I did get a request for a lesson on some of the guitar licks of guitarist Pete Townshend of The Who…
And I do think there's some cool chords that you could use in here …
I even think this lesson could be a good exercise to strengthen your fingers and improve your dexterity…
But I'm going to let you in on a secret.
The Who is my all-time favorite music group.
There I said it. I may delete this post in the future.
I'm best known (and have 5 CDs) for my own original Spanish/Flamenco style of music. I really enjoy the music by artist like the Gipsy Kings and Ottmar Liebert. It conjures the images and feelings of being in an exotic place… away from the stresses of everyday life In the US.
But I grew up a rocker.
First there was a short teenage pop phase (as in Tommy James and the Shondells, don’t laugh… you were a teenager once)
Then I heard rock music… and I’ve never been the same.
I remember hearing Santana… Kind of like a first love, I'll never forget Santana.
Then came Led Zeppelin. I think it was their most well-known song that first awakened my desire to play the guitar when I heard it drift over the radio waves in my room during one of my “moody teenage” days. How could you not want to play guitar after hearing “Stairway to Heaven” as a teenager?
Then... I heard The Who.
It wasn't they’re really early stuff. I jumped in right around the time they released “Behind Blue Eyes” and “Won't Get Fooled Again”. The music really spoke to my teenage soul.
I actually didn't try to play their songs for a long time. Pete Townshend was totally amazing to me. He sounded like two guitar players playing at the same time. Such a BIG sound… with melody and chords. I’d never heard anything like it.
I found the Tommy album (actually released before Whos Next). I listened to this album over and over, probably in part trying to figure out what they were talking about. I'm still not sure.
But “Pinball Wizard” was indelibly stamped in my brain for the rest of my life.
Notes To Get The Most From This Lesson
In this lesson I've chosen to teach (in my humble opinion) the most useful part, and the most difficult part, of “Pinball Wizard” by The Who.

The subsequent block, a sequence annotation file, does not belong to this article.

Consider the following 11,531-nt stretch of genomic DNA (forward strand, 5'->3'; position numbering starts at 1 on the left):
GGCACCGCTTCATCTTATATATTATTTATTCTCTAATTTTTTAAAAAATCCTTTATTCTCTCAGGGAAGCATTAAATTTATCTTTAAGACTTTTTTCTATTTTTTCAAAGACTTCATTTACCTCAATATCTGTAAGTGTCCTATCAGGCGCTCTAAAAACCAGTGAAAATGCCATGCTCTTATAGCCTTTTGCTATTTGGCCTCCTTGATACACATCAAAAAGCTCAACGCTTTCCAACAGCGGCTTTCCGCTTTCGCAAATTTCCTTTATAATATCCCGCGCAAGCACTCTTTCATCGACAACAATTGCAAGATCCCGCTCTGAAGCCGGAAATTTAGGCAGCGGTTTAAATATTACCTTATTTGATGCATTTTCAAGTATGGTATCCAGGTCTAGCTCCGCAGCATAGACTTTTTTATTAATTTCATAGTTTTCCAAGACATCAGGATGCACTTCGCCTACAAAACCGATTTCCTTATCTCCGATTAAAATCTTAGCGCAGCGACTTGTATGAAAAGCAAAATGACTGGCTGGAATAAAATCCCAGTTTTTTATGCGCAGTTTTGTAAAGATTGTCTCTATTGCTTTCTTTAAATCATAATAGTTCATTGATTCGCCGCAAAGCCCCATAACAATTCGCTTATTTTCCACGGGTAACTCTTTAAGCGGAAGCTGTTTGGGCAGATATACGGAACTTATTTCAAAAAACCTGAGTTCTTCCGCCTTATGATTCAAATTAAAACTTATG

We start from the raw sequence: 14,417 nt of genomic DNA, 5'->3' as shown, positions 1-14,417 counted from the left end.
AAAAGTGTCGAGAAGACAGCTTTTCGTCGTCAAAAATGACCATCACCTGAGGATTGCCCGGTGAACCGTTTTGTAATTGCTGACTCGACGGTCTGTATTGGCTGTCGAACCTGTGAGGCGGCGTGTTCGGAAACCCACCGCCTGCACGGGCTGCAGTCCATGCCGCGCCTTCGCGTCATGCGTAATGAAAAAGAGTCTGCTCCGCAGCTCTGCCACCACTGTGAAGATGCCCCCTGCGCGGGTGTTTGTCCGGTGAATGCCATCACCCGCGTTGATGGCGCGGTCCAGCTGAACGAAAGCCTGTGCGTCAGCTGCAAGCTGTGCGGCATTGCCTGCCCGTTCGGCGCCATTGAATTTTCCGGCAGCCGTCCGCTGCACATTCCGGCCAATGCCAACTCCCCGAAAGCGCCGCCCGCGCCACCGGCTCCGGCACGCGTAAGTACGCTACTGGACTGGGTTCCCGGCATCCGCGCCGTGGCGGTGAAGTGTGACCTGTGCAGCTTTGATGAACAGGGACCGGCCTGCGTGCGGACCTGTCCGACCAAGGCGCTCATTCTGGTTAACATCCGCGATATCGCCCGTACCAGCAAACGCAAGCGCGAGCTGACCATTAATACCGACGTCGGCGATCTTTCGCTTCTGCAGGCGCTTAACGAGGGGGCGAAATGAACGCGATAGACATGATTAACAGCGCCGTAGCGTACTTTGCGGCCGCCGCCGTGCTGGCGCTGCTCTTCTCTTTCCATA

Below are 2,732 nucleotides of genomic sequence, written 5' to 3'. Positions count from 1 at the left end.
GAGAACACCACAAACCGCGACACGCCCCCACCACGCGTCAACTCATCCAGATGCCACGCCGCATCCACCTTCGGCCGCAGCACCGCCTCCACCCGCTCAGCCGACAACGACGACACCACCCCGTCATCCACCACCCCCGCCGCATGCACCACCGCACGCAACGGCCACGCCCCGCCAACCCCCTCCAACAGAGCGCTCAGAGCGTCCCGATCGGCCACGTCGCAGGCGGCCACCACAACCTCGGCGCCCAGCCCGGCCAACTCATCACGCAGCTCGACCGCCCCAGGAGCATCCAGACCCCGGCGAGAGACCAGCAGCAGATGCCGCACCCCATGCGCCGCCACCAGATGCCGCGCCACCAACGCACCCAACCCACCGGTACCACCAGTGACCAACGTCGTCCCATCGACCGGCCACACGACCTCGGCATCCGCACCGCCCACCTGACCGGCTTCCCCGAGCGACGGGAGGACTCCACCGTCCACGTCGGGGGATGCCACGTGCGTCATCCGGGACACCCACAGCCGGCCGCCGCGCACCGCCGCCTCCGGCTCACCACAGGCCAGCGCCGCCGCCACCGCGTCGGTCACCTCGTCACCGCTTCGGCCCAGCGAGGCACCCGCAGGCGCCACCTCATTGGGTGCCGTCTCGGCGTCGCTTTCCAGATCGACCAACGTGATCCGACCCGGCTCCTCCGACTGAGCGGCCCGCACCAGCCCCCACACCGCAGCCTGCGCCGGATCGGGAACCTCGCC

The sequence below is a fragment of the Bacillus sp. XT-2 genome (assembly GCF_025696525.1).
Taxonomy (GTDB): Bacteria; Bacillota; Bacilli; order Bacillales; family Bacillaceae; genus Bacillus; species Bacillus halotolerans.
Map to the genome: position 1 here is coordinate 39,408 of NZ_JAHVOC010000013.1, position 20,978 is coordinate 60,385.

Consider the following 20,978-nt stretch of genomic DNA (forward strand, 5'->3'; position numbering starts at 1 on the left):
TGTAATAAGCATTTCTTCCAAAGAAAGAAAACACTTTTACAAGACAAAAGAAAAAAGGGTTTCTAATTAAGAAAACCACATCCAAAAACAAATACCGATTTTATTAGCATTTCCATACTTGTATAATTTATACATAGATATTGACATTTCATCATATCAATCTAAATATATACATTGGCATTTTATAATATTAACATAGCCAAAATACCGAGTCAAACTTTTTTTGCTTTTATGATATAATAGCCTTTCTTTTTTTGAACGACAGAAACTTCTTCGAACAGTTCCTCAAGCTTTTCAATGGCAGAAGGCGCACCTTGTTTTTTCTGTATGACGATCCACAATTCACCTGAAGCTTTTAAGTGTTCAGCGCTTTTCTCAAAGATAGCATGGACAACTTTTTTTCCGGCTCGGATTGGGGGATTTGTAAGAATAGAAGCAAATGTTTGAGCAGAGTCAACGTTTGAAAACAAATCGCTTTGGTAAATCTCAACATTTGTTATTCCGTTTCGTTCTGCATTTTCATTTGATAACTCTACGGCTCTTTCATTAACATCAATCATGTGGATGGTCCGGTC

Here's some notes that will help you:
- Fingering the chord with the thumb around the neck will be easier for some people than others. Even though this is the way Pete Townshend plays the chords it's really fine to use one of two alternate forms.
- Alternative Form #1: The easiest form involves leaving out the thumb and playing the top strings only. I show in the video how to deaden out the 5th string and the 1st string. A good strategy is to try this first and then try adding the thumb for the bass no later.
- Alternative Form #2: Another way to do this is to play it as a bar chord (see cheat sheet for fingering). It does sound slightly different, but it’s not likely anyone will hear the difference (except diehard Who fans that play guitar and are fanatics about playing things the way the original artist played it. I'm kinda over that).
- The chords you'll actually be playing are suspended fourth chords (sus4) resolving to the major chord. I wasn't sure if I got this across clearly in the video. For example: the first chord is a Bsus4 that resolves (as in take the pinky off) to a B major chord. For those interested in theory that means the 4th becomes the 3rd of the chord once it resolves.
- The progression is: Bsus4 to B; Asus4 to A; Gsus4 to G; F#sus4 to F#.
- I don't recommend trying to do the original version on a nylon string guitar. I've tried it. It's really hard to get the thumb around the neck 🙂 If you're using a nylon string guitar just stick with one of the other two versions I've talked about here.
Well... That's all I know for now.
I wasn't sure if many people would be interested in this kind of lesson but I'm curious what you think. Let me know something in the comments section below. Good or bad … I read every single comment.
By the way… If you're interested in learning the entire song I found a video on YouTube that does a really good job of teaching it:
Download the Lesson Cheat Sheet Here:
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